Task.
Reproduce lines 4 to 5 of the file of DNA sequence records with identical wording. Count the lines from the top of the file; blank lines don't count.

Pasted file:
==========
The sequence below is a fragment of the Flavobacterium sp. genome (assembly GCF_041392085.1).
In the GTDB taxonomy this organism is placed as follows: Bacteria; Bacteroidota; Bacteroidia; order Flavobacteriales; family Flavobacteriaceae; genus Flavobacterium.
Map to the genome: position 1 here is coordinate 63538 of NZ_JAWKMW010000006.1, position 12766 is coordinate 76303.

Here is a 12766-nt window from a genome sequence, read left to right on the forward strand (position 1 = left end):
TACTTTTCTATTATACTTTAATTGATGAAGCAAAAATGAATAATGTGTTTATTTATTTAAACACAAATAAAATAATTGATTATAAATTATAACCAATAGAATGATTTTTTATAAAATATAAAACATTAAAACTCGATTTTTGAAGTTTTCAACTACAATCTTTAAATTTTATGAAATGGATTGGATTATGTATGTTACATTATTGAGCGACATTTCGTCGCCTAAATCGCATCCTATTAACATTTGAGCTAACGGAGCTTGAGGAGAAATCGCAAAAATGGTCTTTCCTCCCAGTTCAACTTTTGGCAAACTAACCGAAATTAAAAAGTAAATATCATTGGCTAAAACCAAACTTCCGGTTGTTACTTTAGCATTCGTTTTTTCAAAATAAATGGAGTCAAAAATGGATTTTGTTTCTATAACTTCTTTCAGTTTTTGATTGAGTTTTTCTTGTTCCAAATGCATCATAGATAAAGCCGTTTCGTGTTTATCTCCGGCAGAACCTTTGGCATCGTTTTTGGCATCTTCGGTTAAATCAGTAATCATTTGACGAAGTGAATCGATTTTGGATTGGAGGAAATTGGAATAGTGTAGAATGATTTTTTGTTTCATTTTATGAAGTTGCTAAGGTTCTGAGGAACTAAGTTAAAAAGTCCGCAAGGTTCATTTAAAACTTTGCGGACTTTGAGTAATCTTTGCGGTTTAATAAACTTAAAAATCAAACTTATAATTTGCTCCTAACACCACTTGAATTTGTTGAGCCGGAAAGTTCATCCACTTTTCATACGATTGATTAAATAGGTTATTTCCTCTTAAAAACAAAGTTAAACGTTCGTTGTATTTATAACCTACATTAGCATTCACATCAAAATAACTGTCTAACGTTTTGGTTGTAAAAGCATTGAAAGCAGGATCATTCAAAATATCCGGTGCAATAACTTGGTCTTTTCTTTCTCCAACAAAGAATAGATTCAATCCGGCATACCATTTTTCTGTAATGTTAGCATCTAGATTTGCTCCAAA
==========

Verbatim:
Here is a 12766-nt window from a genome sequence, read left to right on the forward strand (position 1 = left end):
TACTTTTCTATTATACTTTAATTGATGAAGCAAAAATGAATAATGTGTTTATTTATTTAAACACAAATAAAATAATTGATTATAAATTATAACCAATAGAATGATTTTTTATAAAATATAAAACATTAAAACTCGATTTTTGAAGTTTTCAACTACAATCTTTAAATTTTATGAAATGGATTGGATTATGTATGTTACATTATTGAGCGACATTTCGTCGCCTAAATCGCATCCTATTAACATTTGAGCTAACGGAGCTTGAGGAGAAATCGCAAAAATGGTCTTTCCTCCCAGTTCAACTTTTGGCAAACTAACCGAAATTAAAAAGTAAATATCATTGGCTAAAACCAAACTTCCGGTTGTTACTTTAGCATTCGTTTTTTCAAAATAAATGGAGTCAAAAATGGATTTTGTTTCTATAACTTCTTTCAGTTTTTGATTGAGTTTTTCTTGTTCCAAATGCATCATAGATAAAGCCGTTTCGTGTTTATCTCCGGCAGAACCTTTGGCATCGTTTTTGGCATCTTCGGTTAAATCAGTAATCATTTGACGAAGTGAATCGATTTTGGATTGGAGGAAATTGGAATAGTGTAGAATGATTTTTTGTTTCATTTTATGAAGTTGCTAAGGTTCTGAGGAACTAAGTTAAAAAGTCCGCAAGGTTCATTTAAAACTTTGCGGACTTTGAGTAATCTTTGCGGTTTAATAAACTTAAAAATCAAACTTATAATTTGCTCCTAACACCACTTGAATTTGTTGAGCCGGAAAGTTCATCCACTTTTCATACGATTGATTAAATAGGTTATTTCCTCTTAAAAACAAAGTTAAACGTTCGTTGTATTTATAACCTACATTAGCATTCACATCAAAATAACTGTCTAACGTTTTGGTTGTAAAAGCATTGAAAGCAGGATCATTCAAAATATCCGGTGCAATAACTTGGTCTTTTCTTTCTCCAACAAAGAATAGATTCAATCCGGCATACCATTTTTCTGTAATGTTAGCATCTAGATTTGCTCCAAA